Even if one buys the rationalizations for institutionalizing some children, (note, though that, as so often happens, what is most convenient for the agency also, supposedly, is “best” for the children) even Texas CPS officials claimed to understand that institutionalization would be terrible for the youngest children, and those children, at least, would get a home. But the Times reports that 22 children were sent to one of the worst types of placement of all, one of those parking place shelters, where shift workers tend to the children until they are shipped someplace else. And none of those children is older than six. (For more on shelters, see the Blarchive for August, 2006 and scroll to When Real Children Become Human Teddy Bears, Aug. 14, 2006).

Nor does it say much for Texas child welfare that one reason the children need to be institutionalized apparently is that CPS has no confidence in its own foster parents not to start indoctrinating the children. Makes you wonder what happens to all the other Texas foster children who don’t happen to have birth parents who are “religiously minded Baptists and Presbyterians.”

The issue of all those other Texas foster children illustrates a problem with one of the other key pillars in the temple of self-delusion constructed by Texas CPS and its supporters. Call it the “eyes of Texas” theory.

This was expressed in an op ed column by someone at one of the organizations most fanatical about a take-the-child-and-run approach to child welfare. The sheer pomposity of his opening sentence should make anyone who cares about children shudder.

The author writes: “I spend my days fighting to save the lives of victims of child abuse, so I have a unique perspective on the turmoil of the past few weeks…”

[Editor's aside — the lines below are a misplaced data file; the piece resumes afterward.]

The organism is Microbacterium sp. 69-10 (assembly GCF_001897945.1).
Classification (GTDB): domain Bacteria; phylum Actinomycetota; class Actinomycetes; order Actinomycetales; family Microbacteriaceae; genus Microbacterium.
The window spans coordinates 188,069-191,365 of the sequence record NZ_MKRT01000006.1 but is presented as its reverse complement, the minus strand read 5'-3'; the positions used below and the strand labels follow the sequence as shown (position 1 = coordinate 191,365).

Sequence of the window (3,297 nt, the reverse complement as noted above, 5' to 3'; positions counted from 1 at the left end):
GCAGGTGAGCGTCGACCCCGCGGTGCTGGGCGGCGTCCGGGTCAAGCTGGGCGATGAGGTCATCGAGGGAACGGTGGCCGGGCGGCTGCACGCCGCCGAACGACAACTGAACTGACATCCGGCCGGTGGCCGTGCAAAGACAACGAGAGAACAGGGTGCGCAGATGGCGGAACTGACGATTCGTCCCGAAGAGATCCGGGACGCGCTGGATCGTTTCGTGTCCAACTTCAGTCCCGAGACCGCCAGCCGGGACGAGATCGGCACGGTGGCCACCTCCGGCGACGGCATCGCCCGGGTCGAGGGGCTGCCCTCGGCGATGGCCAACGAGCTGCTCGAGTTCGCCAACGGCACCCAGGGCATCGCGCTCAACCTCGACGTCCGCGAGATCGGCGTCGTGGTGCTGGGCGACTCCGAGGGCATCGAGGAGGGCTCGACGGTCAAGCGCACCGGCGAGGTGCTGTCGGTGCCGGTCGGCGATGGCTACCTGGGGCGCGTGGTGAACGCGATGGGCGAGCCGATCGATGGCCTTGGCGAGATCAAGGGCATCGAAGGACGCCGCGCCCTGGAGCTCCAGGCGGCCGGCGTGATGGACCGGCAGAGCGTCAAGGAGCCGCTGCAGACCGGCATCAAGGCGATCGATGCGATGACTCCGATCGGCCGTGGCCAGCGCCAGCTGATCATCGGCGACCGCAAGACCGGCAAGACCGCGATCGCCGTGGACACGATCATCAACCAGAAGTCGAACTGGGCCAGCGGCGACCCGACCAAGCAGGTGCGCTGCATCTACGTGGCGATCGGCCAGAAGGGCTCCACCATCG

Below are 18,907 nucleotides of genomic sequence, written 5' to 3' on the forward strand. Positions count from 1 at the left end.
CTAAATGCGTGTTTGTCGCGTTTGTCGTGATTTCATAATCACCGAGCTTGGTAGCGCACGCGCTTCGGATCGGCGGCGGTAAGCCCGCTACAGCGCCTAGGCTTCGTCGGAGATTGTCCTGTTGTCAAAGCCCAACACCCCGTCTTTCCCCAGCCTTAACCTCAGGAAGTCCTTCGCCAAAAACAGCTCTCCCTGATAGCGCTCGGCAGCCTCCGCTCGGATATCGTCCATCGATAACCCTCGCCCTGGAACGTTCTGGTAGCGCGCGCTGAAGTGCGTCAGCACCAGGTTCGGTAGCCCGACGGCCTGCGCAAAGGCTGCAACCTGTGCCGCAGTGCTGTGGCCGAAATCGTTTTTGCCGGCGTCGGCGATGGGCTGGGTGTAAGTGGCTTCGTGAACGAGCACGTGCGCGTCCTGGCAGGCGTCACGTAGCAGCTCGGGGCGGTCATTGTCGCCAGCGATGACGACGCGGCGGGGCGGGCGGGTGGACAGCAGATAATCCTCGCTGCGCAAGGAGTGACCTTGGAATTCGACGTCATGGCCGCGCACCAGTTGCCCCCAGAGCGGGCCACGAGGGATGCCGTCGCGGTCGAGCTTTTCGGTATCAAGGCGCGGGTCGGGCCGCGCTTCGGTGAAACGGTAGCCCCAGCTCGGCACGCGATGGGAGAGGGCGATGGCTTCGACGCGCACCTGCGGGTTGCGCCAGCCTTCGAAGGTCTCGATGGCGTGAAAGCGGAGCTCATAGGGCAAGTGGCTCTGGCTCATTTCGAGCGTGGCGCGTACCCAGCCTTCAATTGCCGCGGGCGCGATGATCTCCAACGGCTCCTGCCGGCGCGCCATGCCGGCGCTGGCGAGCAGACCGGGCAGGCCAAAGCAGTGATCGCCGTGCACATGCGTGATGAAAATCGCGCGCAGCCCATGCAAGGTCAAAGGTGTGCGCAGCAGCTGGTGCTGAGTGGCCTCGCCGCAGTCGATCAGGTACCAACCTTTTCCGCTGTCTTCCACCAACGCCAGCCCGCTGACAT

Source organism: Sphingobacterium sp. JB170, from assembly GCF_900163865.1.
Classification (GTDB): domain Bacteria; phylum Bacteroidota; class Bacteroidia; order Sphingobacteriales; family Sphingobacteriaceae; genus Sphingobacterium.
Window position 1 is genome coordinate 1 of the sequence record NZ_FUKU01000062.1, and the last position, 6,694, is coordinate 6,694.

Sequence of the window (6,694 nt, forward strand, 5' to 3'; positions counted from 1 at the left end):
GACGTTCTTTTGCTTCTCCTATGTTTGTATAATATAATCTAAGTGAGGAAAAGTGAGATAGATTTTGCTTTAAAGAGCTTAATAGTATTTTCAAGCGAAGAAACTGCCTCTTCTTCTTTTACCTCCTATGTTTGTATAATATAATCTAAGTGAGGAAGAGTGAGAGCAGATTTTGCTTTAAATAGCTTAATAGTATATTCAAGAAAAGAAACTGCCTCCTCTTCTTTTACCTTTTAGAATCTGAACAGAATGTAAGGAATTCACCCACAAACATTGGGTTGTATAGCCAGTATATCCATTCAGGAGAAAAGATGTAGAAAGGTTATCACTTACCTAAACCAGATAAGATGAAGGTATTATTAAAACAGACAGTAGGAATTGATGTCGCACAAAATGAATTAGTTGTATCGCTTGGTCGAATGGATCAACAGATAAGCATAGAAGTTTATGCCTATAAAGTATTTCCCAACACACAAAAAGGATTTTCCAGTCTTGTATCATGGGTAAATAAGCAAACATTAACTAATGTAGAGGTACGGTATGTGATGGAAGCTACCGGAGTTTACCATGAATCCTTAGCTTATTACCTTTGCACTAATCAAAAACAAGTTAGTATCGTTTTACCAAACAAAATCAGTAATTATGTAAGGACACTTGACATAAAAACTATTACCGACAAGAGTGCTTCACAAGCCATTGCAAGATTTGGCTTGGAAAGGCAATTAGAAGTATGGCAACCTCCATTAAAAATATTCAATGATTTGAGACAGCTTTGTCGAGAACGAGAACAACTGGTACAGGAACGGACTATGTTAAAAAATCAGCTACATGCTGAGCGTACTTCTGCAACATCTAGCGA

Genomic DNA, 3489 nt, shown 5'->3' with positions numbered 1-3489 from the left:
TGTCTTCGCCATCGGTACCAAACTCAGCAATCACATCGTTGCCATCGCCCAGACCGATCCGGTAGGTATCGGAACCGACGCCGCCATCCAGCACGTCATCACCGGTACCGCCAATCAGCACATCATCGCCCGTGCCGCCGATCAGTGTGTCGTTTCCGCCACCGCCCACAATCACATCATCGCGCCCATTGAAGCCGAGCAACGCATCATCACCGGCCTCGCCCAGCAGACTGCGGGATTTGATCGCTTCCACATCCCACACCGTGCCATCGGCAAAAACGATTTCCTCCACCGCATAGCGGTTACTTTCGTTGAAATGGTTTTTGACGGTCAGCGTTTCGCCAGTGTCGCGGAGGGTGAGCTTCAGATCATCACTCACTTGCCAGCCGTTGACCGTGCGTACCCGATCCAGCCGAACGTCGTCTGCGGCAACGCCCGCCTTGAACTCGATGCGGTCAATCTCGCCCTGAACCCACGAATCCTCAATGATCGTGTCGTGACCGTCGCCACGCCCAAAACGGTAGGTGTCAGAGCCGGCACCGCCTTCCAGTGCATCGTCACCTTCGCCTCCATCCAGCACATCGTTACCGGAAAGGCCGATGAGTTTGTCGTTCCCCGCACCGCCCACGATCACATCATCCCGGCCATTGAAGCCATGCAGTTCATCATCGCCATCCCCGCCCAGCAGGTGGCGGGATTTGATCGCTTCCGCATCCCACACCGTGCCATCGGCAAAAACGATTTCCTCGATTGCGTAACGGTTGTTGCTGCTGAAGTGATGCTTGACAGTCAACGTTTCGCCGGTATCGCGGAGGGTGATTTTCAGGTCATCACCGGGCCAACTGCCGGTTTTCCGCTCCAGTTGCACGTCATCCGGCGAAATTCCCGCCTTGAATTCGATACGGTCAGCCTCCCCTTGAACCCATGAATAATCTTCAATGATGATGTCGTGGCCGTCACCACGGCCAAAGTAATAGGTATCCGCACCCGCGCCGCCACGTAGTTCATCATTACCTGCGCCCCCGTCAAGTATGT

Then comes his own bit of self-delusion:

I am very hopeful that the children of Eldorado will be well served this time because it is my experience that "what's watched, works." In other words, the cracks, or gaping chasms if you prefer, in our child protective systems will be closed because the whole world is watching.

There are a few problems with this. The first is all that inherent harm of foster care noted above. The second is the multiple placement. The third is that, under the noses of the whole world, CPS already has broken its promise not to institutionalize the youngest children in shelters.

But the biggest problem is this: Even if this guy is right and these children will suffer a little less because the eyes of Texas CPS are upon them, CPS in Texas doesn’t have many eyes. Any extra eyes on these children will be taken off other children who are not in the media spotlight. So the chances that those children will be abused in foster care and otherwise traumatized will only increase.

Nevertheless, you may be sure Texas CPS will continue to issue boilerplate statements about how the children are “adjusting well.” There might even be news stories in which volunteers at the shelters talk about how the little children rush up to hug them and won’t let go. That will be seen as “success” because neither the volunteers, nor the reporters, know that when a very young child rushes up to hug a total stranger and won’t let go, it’s actually a sign of very serious trauma caused by being taken from parents and then moved from placement to placement.

When all other forms of self-delusion fail, people will start talking about children’s “resilience” – as in, no matter what we do to them, somehow they’ll survive it. But even were that true, if a parent were to break a child’s arm and then say “It’s o.k. because we can put it in a cast and it will heal” that parent still would be a child abuser, and a particularly sadistic one at that.

How much more sadistic is it needlessly to harm more than 400 children, who could have remained safe by being kept off the ranch, but with their mothers, and then justify it to ourselves based on some theory of “resilience”?